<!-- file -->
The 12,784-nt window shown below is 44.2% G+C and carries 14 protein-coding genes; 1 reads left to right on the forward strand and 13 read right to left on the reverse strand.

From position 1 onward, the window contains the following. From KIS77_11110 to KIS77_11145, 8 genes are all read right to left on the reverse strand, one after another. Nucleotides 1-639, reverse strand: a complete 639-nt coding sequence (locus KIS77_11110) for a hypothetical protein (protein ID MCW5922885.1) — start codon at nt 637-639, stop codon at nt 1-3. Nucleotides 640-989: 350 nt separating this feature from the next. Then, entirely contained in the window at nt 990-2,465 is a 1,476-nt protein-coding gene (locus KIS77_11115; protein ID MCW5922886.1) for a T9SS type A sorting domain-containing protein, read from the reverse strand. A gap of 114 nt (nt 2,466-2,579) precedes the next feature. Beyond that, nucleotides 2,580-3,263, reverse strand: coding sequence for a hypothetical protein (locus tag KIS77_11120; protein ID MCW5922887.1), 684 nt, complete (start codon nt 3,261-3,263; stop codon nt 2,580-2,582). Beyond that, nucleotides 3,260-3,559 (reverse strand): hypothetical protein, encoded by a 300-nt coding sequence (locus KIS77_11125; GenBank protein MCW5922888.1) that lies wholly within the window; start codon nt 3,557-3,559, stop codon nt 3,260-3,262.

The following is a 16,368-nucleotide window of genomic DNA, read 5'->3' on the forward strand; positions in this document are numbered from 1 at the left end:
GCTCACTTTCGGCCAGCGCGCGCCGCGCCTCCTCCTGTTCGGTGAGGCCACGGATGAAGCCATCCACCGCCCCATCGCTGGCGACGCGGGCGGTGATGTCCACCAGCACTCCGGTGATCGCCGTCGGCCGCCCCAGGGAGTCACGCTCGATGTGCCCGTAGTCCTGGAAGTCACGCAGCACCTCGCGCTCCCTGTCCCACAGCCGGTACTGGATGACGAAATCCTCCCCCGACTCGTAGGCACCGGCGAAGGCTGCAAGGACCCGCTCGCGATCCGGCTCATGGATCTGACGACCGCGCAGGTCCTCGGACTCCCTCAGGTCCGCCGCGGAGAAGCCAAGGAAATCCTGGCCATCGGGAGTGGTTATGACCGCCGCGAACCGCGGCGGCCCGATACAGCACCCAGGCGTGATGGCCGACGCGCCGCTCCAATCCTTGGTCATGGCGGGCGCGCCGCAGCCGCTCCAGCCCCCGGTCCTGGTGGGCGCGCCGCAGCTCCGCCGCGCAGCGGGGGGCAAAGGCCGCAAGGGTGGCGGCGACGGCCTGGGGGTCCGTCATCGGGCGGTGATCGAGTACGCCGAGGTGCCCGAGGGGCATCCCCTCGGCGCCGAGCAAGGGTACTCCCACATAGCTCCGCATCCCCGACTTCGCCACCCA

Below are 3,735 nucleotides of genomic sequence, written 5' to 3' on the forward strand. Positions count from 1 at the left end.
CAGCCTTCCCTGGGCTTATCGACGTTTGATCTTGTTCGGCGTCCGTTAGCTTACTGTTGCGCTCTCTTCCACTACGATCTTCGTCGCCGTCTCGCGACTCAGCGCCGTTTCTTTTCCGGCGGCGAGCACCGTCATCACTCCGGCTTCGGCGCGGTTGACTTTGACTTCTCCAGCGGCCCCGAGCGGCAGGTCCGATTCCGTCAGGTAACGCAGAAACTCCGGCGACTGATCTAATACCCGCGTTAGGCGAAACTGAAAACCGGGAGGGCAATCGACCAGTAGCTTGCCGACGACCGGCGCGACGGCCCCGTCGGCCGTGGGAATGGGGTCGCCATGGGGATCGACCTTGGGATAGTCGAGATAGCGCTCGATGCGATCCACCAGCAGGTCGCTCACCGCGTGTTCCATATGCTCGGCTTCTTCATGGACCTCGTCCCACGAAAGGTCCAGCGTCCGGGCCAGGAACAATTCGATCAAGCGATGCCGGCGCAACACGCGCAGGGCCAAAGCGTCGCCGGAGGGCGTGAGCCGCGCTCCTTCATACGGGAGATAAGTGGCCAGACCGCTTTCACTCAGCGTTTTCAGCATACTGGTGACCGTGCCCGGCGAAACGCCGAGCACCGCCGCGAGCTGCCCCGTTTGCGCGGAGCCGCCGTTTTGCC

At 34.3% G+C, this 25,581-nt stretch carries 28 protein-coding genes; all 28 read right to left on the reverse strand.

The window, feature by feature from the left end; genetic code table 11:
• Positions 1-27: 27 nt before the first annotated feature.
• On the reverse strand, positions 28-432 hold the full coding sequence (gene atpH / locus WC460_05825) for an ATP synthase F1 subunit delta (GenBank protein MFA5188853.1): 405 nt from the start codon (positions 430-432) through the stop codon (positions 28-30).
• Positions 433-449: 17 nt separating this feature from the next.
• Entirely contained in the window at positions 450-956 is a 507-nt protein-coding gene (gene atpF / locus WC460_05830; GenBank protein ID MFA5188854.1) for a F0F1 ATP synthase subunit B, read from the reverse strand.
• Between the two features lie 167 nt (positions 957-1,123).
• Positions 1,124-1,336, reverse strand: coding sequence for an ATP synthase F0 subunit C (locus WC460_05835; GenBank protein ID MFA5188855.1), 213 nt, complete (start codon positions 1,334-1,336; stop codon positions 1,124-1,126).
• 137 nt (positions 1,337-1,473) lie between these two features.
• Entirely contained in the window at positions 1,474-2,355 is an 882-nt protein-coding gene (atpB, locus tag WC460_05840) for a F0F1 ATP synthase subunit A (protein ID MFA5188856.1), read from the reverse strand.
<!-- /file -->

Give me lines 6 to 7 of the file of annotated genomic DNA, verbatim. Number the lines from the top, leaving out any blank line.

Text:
CAGCCTTCCCTGGGCTTATCGACGTTTGATCTTGTTCGGCGTCCGTTAGCTTACTGTTGCGCTCTCTTCCACTACGATCTTCGTCGCCGTCTCGCGACTCAGCGCCGTTTCTTTTCCGGCGGCGAGCACCGTCATCACTCCGGCTTCGGCGCGGTTGACTTTGACTTCTCCAGCGGCCCCGAGCGGCAGGTCCGATTCCGTCAGGTAACGCAGAAACTCCGGCGACTGATCTAATACCCGCGTTAGGCGAAACTGAAAACCGGGAGGGCAATCGACCAGTAGCTTGCCGACGACCGGCGCGACGGCCCCGTCGGCCGTGGGAATGGGGTCGCCATGGGGATCGACCTTGGGATAGTCGAGATAGCGCTCGATGCGATCCACCAGCAGGTCGCTCACCGCGTGTTCCATATGCTCGGCTTCTTCATGGACCTCGTCCCACGAAAGGTCCAGCGTCCGGGCCAGGAACAATTCGATCAAGCGATGCCGGCGCAACACGCGCAGGGCCAAAGCGTCGCCGGAGGGCGTGAGCCGCGCTCCTTCATACGGGAGATAAGTGGCCAGACCGCTTTCACTCAGCGTTTTCAGCATACTGGTGACCGTGCCCGGCGAAACGCCGAGCACCGCCGCGAGCTGCCCCGTTTGCGCGGAGCCGCCGTTTTGCC

At 34.3% G+C, this 25,581-nt stretch carries 28 protein-coding genes; all 28 read right to left on the reverse strand.